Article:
A man operating a miniature toy drone was tased at Hawaii’s Volcanoes National Park Saturday during a brief encounter with a US park ranger.
According to Hawaii News Now, the incident began after drone hobbyist Travis Sanders traveled to the Kilauea volcano with his family that evening to watch a rising lava lake alongside nearly one hundred other people.
Attempting to garner a better view, Sanders sent his 3-inch micro quadcopter drone above the crowd to film the Halema’uma’u Crater.
“My toy has some lights on it so I thought it would be fun to fly it up and down — no big deal, right? Well apparently they’re not allowed there I found out,” Sanders said.
As the drone hovered in the night sky, Sanders was approached by an unknown man who began demanding he bring the toy back to the ground.
“A guy approached me in the dark and said, ‘Bring it down!’ and he was very angry,” Sanders explained. “I had no idea he was a ranger. He sounded very angry, confrontational — like he wanted to fight — and I didn’t really want to stick around for it so I just told him, ‘I don’t have ID and I’m leaving.'”
Seconds later, the ranger would taser Sanders in an alleged attempt to keep him safe, says Hawaii Volcanoes National Park spokesperson Jessica Ferracane.
“The suspect refused to identify himself and fled — not far from the edge of the caldera, which is more than 500 feet,” Ferracane said. “The ranger deployed his taser to stop the fleeing suspect and then arrested the suspect for failure to comply with a lawful order and interfering with agency functions.”
Despite claims by the spokesperson, multiple witnesses say the ranger was clearly out of line.
“Several people who witnessed the situation on Saturday night reached out to Hawaii News Now — most, describing the incident as excessive and unnecessary…” the news report states.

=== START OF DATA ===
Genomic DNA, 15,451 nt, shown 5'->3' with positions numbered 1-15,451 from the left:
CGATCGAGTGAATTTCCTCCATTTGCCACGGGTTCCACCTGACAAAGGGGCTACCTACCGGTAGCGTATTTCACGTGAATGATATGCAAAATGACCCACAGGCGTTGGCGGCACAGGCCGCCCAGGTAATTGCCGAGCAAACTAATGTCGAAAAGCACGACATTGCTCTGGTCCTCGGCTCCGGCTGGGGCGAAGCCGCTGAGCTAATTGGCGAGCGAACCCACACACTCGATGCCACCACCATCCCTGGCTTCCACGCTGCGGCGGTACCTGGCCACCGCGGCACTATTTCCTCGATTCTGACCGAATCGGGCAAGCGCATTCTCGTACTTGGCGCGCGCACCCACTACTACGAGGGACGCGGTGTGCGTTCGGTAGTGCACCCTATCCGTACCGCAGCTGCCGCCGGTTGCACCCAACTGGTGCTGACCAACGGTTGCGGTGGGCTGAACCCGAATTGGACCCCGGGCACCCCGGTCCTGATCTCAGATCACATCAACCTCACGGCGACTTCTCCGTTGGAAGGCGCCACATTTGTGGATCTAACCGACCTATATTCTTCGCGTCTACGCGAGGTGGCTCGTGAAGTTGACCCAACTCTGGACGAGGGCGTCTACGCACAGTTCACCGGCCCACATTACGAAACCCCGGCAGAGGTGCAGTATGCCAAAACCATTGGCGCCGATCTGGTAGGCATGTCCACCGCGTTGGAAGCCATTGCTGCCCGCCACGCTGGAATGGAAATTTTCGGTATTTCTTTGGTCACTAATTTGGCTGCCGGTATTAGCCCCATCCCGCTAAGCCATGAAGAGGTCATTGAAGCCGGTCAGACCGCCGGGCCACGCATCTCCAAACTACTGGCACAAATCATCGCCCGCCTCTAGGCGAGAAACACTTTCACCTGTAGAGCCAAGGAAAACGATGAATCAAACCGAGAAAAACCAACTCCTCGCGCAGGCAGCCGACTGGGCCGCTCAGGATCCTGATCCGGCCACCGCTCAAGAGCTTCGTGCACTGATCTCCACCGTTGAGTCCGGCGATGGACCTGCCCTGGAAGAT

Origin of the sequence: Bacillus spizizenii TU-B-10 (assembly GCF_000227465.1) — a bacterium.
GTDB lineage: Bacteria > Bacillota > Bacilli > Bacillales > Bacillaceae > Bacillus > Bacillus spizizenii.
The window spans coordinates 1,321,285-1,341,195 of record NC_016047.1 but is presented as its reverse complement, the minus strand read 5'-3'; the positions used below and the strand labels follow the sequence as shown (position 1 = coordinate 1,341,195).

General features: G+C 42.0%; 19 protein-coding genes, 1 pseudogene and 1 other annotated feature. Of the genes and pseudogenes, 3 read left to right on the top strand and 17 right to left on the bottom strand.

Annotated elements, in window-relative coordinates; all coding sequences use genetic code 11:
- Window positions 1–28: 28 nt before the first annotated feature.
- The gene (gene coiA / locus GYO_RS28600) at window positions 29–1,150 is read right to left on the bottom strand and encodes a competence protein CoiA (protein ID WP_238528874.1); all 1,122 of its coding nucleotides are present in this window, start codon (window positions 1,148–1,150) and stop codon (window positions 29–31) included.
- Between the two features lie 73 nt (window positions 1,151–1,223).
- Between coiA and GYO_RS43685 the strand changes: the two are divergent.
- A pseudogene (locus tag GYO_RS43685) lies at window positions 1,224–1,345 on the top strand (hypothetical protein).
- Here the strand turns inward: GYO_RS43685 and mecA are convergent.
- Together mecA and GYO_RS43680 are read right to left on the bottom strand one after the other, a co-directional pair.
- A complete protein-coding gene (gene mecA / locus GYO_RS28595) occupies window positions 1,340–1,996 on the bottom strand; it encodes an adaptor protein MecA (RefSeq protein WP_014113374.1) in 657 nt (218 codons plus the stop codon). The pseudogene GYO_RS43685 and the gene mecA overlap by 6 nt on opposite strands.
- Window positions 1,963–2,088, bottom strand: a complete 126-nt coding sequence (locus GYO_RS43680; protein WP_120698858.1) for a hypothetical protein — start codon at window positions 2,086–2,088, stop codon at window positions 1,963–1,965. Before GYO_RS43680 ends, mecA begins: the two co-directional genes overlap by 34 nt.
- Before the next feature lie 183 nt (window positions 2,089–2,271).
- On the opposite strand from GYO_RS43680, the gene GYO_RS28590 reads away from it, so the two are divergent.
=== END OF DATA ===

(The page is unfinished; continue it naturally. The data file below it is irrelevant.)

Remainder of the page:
Sanders noted that no signs on the premises mentioned the illegality of drone use, although Ferracane claims their website features the information.
“It’s illegal to fly an unmanned aircraft in all 407 national park units across the United States,” Ferracane said. “That national policy was enacted in August of last year and the reason is for visitor and resource protection and visitor enjoyment.”
Ferracane went on to accuse Sanders of acting “very unpredictable” and “unruly,” – claims Sanders vehemently denies.
“My daughter was crying. She was screaming, ‘Leave him alone! I hate you!’ and she started going after the park ranger guy,” Sanders said. “There was a whole bunch of people going, ‘Don’t worry man, we got it on video. He’s not going to do anything else to you,’ but he kept threatening to tase me again as if I was moving or something and the only thing that was moving was my mouth I was saying, ‘Okay, okay. I’m not moving. I’m not getting up. I’m not resisting you.”
Under Hawaii state law, tasers can only be used if a suspect is showing “active resistance” to a law enforcement officer notes Motherboard, raising even more questions on the ranger’s actions.